What are the Benefits of Oral Exams?
What is an oral examination?
Oral exams typically involve a direct, face-to-face interaction between the examinee and one or more examiners. This interaction can take place in person or, increasingly, through digital means like video conferencing. Examinees are required to respond verbally to questions posed by the examiners. Exam questions can be designed to probe the candidate’s factual, conceptual, and procedural knowledge. Unlike written exams, where people express their knowledge in writing, oral exams test the ability to articulate thoughts and arguments verbally. This includes assessing the examinee’s clarity of expression, language skills, and ability to construct coherent, well-reasoned responses.
The Resilience-Building Leader Program (RBLP®) certification exams are administered orally by exam administrators via video conference. No special software downloads are required. We administer oral certification exams because leadership knowledge can be tested more effectively by oral exam than by written examination. Our exam administrators hold doctoral degrees and have 20+ years of leadership experience.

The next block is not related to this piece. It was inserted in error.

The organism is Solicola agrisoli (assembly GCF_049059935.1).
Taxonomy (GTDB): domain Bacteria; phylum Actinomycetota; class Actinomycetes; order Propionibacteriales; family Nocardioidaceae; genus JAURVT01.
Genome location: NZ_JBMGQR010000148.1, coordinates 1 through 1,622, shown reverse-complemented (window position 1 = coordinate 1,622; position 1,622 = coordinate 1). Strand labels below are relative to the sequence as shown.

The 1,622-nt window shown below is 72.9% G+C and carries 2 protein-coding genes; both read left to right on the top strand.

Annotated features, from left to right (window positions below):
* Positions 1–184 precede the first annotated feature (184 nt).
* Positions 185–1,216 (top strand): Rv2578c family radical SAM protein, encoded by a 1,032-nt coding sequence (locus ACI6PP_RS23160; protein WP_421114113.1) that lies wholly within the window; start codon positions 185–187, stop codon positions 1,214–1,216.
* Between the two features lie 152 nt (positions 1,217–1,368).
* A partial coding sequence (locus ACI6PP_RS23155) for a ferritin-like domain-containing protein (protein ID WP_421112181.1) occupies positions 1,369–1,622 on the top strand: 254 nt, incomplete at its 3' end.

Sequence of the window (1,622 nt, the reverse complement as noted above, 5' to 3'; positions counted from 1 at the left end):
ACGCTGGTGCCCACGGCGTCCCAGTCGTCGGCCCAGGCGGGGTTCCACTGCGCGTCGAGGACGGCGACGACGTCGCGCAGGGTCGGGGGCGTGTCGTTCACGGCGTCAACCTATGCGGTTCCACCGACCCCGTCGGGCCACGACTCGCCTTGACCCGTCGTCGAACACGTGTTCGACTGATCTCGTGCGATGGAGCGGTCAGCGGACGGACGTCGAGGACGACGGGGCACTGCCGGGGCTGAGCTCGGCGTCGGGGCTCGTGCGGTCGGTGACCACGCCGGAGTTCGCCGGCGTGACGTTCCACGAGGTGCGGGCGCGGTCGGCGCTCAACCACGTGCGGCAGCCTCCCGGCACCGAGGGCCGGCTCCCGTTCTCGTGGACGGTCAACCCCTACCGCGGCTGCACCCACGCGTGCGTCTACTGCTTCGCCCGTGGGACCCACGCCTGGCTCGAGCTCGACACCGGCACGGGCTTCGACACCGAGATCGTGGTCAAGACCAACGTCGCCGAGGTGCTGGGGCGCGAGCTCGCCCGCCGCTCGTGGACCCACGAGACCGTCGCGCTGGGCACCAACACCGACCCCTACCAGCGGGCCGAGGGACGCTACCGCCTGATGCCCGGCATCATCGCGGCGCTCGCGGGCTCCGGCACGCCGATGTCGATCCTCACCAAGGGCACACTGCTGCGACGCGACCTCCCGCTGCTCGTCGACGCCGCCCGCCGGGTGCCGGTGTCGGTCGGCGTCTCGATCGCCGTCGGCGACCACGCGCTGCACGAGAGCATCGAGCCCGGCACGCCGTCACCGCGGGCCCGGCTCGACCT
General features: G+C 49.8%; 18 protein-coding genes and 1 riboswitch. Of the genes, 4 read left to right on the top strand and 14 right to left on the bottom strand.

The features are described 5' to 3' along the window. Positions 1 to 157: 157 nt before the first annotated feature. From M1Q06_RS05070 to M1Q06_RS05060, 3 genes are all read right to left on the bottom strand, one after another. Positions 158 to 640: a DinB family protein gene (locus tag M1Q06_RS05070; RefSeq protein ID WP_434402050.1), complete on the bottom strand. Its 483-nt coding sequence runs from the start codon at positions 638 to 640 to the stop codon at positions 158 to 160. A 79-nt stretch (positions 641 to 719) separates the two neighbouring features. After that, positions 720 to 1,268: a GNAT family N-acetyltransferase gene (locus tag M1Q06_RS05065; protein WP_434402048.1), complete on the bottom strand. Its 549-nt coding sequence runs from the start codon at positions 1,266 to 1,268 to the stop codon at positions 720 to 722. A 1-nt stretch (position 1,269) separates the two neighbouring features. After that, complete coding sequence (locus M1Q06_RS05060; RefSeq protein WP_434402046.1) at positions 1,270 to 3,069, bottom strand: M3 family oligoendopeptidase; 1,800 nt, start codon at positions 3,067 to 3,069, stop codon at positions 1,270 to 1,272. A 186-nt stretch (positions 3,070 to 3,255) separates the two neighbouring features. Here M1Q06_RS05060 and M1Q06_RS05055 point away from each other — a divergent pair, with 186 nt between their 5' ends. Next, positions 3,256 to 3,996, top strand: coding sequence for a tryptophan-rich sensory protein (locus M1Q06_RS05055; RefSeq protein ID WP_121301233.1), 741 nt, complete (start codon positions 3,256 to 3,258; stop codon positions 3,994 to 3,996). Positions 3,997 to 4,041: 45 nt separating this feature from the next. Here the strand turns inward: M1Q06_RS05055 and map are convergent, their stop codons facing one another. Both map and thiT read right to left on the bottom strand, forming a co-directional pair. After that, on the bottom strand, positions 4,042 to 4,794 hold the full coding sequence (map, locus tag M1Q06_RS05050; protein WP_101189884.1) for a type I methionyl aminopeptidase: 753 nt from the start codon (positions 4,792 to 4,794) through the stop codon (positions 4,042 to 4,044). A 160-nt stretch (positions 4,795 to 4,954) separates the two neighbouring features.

Our leadership certification exams provide the public with a reliable mechanism for certifying that people demonstrate competency in Creating a Positive Climate, Developing Cohesion, Providing Purpose, Facilitating Team Learning, and Supporting Organizational Learning.
Oral exams assess conceptual and procedural knowledge better than written exams.
Oral certification exams provide a means of assessment that far surpasses the capabilities of traditional written exams. Oral exams provide a comprehensive, interactive, and authentic method of evaluating an examinee’s knowledge and skills. They not only test a person’s understanding, but also prepare them for professional challenges by enhancing their critical thinking, problem-solving, and oral communication skills.